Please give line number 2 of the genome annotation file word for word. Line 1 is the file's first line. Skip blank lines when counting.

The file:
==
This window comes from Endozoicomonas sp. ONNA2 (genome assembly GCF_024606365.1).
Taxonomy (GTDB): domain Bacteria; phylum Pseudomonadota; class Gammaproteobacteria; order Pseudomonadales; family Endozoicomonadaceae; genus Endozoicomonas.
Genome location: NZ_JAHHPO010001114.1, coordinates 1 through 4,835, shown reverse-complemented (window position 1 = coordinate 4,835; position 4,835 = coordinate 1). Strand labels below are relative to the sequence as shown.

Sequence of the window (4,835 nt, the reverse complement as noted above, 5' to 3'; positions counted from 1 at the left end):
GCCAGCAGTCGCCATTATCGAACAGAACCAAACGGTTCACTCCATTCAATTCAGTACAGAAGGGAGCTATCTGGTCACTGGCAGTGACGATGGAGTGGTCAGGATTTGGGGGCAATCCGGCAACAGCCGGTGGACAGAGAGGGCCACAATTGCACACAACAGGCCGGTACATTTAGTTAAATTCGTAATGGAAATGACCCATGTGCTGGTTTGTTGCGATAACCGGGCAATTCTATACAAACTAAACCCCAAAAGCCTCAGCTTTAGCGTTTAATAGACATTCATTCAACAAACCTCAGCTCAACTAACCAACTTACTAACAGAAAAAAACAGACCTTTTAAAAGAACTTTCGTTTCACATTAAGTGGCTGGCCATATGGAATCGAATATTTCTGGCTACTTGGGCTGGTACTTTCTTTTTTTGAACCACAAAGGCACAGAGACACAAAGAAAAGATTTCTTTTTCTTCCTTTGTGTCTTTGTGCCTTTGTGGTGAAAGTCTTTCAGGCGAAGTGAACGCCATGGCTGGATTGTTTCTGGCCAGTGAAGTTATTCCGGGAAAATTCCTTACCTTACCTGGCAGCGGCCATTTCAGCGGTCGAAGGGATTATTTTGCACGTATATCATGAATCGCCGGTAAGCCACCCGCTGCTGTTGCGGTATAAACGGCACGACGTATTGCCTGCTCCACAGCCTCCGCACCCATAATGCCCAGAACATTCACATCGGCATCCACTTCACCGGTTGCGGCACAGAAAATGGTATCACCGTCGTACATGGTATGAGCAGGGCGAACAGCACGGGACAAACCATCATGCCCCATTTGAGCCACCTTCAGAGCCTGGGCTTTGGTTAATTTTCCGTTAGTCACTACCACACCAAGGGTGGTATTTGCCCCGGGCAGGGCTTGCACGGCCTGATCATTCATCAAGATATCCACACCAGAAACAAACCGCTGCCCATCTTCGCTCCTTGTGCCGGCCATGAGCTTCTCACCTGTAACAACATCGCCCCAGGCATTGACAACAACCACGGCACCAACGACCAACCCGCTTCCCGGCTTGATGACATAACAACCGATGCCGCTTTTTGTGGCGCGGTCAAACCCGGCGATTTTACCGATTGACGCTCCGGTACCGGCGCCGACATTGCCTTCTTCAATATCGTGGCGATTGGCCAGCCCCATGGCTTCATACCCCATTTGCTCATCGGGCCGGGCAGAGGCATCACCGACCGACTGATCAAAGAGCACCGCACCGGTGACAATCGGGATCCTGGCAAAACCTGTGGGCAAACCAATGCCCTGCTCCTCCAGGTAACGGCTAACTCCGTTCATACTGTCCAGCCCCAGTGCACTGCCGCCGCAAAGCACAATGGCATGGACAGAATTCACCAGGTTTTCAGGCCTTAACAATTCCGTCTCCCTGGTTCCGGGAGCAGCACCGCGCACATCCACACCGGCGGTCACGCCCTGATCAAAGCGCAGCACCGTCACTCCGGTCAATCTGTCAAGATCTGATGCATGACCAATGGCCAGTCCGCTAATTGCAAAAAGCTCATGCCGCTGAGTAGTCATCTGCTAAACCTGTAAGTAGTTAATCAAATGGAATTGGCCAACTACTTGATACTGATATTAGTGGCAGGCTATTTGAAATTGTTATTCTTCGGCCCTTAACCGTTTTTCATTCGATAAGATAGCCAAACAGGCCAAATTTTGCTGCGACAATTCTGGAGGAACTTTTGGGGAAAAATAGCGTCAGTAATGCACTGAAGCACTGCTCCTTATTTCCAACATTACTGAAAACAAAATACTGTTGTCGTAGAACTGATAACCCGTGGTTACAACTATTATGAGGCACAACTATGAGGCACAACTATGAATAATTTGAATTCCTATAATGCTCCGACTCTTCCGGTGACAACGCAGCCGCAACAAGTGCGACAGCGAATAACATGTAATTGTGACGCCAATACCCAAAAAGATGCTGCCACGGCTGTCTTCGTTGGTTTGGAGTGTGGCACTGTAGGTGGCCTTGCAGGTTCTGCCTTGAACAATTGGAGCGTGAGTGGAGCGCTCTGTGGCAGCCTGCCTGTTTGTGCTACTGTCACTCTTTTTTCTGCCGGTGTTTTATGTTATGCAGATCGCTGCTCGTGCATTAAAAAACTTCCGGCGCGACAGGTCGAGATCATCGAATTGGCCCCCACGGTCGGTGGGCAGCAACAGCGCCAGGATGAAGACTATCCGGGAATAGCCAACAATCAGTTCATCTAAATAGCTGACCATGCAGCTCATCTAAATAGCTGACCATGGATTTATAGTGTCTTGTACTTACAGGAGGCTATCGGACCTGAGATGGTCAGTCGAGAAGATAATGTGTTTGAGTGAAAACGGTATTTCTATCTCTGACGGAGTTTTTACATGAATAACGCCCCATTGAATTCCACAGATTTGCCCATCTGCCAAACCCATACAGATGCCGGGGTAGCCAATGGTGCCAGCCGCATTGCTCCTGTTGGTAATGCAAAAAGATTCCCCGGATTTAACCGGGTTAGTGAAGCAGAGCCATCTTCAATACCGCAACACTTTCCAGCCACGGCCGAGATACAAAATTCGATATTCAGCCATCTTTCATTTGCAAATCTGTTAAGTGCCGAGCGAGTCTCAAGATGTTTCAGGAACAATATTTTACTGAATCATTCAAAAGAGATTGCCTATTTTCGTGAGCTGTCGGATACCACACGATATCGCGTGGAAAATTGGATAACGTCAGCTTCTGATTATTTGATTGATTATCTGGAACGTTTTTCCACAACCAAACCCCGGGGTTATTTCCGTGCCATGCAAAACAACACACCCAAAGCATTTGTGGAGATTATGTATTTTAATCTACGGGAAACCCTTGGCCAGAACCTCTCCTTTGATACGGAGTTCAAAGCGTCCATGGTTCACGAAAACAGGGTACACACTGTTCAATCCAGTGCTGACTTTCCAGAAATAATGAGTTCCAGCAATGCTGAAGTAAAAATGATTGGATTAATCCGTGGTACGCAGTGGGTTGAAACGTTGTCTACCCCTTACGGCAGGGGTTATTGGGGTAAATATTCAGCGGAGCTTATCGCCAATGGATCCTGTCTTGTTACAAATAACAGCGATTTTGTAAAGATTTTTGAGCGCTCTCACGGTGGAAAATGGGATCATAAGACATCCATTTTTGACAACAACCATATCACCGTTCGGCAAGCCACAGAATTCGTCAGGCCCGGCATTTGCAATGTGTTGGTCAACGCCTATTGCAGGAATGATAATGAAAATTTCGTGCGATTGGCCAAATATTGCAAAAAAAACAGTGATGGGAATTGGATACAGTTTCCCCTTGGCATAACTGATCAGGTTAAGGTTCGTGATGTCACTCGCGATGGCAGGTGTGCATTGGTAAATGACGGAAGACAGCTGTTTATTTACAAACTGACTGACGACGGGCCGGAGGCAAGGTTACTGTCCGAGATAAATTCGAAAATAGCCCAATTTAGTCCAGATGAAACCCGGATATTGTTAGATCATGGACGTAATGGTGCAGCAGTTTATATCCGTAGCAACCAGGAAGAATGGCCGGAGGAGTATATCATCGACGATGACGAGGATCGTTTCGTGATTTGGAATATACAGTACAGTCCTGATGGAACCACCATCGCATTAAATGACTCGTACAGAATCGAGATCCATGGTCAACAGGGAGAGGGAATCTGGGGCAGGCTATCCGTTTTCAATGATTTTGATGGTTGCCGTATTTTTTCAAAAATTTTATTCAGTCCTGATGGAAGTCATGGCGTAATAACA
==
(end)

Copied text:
Taxonomy (GTDB): domain Bacteria; phylum Pseudomonadota; class Gammaproteobacteria; order Pseudomonadales; family Endozoicomonadaceae; genus Endozoicomonas.